• Cleaning and disinfecting of individual work stations
    • Diseases and disorders of the scalp, hair, skin, and nails
    • Safety and proper use and storage of chemicals, implements, and electrical appliances
    • First aid related to cosmetology

State Licensing Exams

Once a student of the aforementioned disciplines completes the state-approved education, the next step is to apply for the licensure exams.

  • Esthetics – the National-Interstate Council on State Boards of Cosmetology administers both the written and practical exams. Candidates can opt for a practice test that costs $25. For additional information, please refer to the NIC Exam Preparation Guide.

Before being allowed to take the side exams, candidates must first meet or provide the following:

  • At least 17 years of age
  • Provide a referral from the esthetician program or apprenticeship
  • Two valid government-issued IDs

Once candidates have passed both the written and practical exams, they can apply for the license by paying the associated fees ($25 licensing fee and $5 processing fee).

  • Cosmetology – the National Testing Network (NTN)/Ergonomics administers both exams. For additional information, please consult the Washington Cosmetologist Exam Preparation Guide.
    • Written Exam – examinees are given 90 minutes to complete the multiple-choice questions in front of the computer that covers the following areas:
      • Hair care and services – 60%
        • Trichology
        • Hair cutting procedures
        • Chemical services
        • Hair coloring procedures
        • Shampooing, conditioning, and draping
        • Hairstyling procedures
        • Wigs, enhancements, and extensions
        • Chemical procedures and hair coloring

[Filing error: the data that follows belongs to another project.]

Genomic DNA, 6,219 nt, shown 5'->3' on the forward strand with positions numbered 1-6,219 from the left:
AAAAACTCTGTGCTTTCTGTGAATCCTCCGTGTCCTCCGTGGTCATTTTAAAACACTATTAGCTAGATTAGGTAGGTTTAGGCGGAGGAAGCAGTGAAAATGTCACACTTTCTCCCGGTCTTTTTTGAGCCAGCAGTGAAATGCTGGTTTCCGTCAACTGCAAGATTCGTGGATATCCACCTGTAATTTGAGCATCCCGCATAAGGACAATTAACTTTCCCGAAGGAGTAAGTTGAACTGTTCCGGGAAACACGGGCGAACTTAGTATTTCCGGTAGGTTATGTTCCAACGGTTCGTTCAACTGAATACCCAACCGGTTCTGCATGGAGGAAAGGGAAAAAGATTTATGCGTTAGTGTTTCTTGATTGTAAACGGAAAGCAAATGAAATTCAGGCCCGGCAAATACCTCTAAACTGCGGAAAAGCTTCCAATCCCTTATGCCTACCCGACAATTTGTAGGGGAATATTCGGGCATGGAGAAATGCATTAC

• Scientific concepts – 40%
        • Infection control
        • Human anatomy and physiology
        • Body positioning and ergonomics
        • Basic principles of electricity and chemistry
      • Practical Exam – examinees will perform the following procedures within the given time limit which will be graded by an evaluator. Please note that the mannequin head used for the procedures will not be provided and instead must come from the examinees themselves.
        • Client protection and set up – 10 minutes
        • Thermal curling – 10 minutes
        • Hair cutting – 30 minutes
        • Chemical waving – 20 minutes
        • Virgin hair lightening, hair relaxing, and retouching – 10 minutes, 10 minutes, and 20 minutes, respectively
        • Facial – 10 minutes
        • Manicure – 20 minutes

How Much Do Makeup Artists Get Paid in Washington?

Washington currently offers one of the most competitive pay rates for makeup artists in the country at an average of $23,884 per year according to  

Does Washington Have Continuing Education Requirements for Makeup Artists?

Unlicensed makeup artists in Washington obviously have no continuing education requirements. The same also goes for estheticians and cosmetologists, though they will have to renew their licenses every two years and pay a renewal fee.

Contact Information for Licensing Board

State of Washington Dept. of Licensing, Cosmetology Licensing Program
Address: 405 Black Lake Boulevard Southwest, Olympia, WA 98502
Website: State of Washington Dept. of Licensing, Cosmetology Licensing Program
Email: [email protected]
Call: 360-664-6626
Fax: 360-664-2550